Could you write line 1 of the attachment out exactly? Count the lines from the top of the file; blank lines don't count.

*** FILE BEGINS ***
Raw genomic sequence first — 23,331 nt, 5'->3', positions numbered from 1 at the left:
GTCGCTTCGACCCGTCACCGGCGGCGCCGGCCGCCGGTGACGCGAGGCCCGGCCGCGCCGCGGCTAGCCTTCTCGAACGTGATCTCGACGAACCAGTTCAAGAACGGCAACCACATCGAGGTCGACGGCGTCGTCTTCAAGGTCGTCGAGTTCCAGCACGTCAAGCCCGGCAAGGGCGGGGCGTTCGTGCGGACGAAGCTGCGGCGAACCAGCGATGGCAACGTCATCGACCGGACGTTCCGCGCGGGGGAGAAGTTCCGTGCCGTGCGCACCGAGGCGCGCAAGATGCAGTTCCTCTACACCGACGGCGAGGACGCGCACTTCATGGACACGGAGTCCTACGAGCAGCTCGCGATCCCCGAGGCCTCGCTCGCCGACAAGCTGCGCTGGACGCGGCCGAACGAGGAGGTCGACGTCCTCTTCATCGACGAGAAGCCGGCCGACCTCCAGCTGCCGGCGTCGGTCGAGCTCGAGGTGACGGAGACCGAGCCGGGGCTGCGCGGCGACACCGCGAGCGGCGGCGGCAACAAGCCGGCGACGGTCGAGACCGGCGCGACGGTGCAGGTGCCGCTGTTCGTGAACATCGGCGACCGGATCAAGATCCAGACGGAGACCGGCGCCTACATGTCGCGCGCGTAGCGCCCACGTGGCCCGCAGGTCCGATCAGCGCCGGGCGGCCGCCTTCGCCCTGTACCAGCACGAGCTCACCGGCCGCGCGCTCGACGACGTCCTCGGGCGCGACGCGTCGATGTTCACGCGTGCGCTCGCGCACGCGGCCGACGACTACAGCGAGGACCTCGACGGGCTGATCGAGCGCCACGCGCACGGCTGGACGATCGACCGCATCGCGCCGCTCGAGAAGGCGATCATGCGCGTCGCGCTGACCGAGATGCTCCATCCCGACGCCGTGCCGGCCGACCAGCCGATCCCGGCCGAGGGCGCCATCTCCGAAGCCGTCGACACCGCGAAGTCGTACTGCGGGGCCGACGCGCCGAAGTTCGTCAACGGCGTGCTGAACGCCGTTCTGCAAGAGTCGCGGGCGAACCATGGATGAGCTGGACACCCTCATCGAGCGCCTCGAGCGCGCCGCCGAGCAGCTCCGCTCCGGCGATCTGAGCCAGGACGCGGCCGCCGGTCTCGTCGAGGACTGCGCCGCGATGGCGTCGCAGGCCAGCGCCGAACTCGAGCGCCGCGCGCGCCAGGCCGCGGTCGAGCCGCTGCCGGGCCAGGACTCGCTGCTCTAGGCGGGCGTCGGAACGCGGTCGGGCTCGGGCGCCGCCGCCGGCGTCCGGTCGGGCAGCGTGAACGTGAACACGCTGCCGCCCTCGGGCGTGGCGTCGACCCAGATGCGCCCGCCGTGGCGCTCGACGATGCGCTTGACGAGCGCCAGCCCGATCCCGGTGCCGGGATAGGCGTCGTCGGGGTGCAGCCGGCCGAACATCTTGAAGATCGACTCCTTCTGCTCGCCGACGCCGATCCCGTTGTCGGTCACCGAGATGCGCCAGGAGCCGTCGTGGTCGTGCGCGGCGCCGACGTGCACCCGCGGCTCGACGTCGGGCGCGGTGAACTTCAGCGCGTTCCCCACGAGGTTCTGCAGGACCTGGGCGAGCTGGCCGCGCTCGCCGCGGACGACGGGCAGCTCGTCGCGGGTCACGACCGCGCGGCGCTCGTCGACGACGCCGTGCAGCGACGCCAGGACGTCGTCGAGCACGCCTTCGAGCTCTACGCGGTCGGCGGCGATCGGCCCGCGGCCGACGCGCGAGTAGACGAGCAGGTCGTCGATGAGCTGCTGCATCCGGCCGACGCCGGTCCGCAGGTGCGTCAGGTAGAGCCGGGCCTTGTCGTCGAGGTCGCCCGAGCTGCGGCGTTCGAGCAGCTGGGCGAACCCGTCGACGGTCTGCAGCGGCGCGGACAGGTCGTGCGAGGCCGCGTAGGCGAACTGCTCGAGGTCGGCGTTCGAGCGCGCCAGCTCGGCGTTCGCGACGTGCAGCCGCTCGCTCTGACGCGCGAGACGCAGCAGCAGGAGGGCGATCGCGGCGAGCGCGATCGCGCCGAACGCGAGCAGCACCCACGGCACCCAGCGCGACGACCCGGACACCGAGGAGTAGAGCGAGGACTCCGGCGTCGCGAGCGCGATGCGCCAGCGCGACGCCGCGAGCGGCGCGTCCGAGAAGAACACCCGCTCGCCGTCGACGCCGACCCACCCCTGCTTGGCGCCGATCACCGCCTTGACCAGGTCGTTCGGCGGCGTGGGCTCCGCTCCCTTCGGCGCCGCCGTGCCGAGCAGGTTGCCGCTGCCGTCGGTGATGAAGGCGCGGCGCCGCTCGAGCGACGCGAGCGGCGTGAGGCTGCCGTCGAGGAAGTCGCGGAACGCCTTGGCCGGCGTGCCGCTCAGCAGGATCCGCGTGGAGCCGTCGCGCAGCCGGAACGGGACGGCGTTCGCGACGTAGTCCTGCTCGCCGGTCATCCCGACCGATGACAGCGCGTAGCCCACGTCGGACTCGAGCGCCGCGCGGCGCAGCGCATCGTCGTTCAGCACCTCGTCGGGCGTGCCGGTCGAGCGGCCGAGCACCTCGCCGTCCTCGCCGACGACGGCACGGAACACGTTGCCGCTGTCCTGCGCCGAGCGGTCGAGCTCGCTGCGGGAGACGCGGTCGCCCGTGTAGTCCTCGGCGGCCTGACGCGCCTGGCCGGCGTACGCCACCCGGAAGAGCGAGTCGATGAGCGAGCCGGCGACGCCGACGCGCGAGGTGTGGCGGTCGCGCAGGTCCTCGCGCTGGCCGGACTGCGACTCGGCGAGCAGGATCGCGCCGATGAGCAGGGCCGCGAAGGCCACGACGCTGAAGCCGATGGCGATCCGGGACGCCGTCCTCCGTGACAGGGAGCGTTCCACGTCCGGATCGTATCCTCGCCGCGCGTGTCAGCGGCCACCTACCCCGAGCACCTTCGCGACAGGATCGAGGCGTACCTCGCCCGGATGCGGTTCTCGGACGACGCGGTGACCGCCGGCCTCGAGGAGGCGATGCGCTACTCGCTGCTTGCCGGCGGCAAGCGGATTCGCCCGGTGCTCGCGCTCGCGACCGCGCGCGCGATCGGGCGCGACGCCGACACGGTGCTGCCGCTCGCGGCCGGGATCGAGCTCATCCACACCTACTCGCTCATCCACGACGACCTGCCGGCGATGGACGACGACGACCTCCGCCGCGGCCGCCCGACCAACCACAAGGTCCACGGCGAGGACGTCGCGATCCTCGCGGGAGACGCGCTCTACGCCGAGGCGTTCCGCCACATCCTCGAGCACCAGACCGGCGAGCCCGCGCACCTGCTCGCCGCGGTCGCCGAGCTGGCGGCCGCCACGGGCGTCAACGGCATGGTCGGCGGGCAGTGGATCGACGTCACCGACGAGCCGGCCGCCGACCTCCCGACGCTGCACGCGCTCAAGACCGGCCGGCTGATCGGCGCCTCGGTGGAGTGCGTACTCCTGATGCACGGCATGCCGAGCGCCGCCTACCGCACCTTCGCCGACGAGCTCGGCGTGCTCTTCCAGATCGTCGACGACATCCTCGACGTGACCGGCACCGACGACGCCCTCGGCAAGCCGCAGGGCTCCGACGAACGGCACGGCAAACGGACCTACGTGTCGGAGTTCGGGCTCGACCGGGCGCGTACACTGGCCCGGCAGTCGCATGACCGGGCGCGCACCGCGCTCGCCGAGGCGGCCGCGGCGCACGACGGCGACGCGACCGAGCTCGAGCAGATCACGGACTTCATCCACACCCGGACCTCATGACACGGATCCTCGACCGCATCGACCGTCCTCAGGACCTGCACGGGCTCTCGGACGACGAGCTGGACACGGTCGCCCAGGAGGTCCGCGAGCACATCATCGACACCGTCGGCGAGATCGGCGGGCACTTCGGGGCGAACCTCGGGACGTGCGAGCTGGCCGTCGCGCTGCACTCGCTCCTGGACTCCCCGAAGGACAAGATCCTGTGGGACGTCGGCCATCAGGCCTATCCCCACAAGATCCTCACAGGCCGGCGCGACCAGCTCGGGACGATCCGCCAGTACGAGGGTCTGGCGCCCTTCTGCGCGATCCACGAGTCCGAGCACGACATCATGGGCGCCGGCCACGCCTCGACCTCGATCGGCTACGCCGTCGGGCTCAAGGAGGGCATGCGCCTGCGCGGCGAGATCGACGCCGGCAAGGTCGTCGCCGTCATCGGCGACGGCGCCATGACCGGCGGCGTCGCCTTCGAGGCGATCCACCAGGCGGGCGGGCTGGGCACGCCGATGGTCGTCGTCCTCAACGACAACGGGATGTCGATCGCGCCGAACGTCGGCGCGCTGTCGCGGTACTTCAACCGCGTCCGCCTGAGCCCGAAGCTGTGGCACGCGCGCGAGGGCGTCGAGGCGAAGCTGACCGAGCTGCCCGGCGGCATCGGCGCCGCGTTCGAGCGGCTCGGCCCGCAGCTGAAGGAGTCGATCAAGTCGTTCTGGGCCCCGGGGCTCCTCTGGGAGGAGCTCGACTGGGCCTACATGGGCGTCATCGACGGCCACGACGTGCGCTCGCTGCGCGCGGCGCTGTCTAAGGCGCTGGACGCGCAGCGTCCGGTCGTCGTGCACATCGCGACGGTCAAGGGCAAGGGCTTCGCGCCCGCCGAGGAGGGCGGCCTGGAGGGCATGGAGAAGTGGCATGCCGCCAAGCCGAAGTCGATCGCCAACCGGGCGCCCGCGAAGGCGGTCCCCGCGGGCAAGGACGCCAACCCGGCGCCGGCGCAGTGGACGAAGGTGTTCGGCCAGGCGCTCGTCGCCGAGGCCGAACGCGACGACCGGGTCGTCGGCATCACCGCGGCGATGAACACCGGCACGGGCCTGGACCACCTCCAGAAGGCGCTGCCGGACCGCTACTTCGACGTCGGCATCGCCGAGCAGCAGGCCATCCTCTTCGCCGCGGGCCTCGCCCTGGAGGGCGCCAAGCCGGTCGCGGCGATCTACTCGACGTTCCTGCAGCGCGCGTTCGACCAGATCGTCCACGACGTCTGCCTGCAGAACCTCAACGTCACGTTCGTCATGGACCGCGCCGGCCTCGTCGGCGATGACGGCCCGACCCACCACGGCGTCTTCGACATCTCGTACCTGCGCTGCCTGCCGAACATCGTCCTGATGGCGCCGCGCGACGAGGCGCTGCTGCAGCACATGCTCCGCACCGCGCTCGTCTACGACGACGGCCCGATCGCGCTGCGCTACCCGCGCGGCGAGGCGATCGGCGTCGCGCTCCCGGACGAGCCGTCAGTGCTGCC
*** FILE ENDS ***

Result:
Raw genomic sequence first — 23,331 nt, 5'->3', positions numbered from 1 at the left: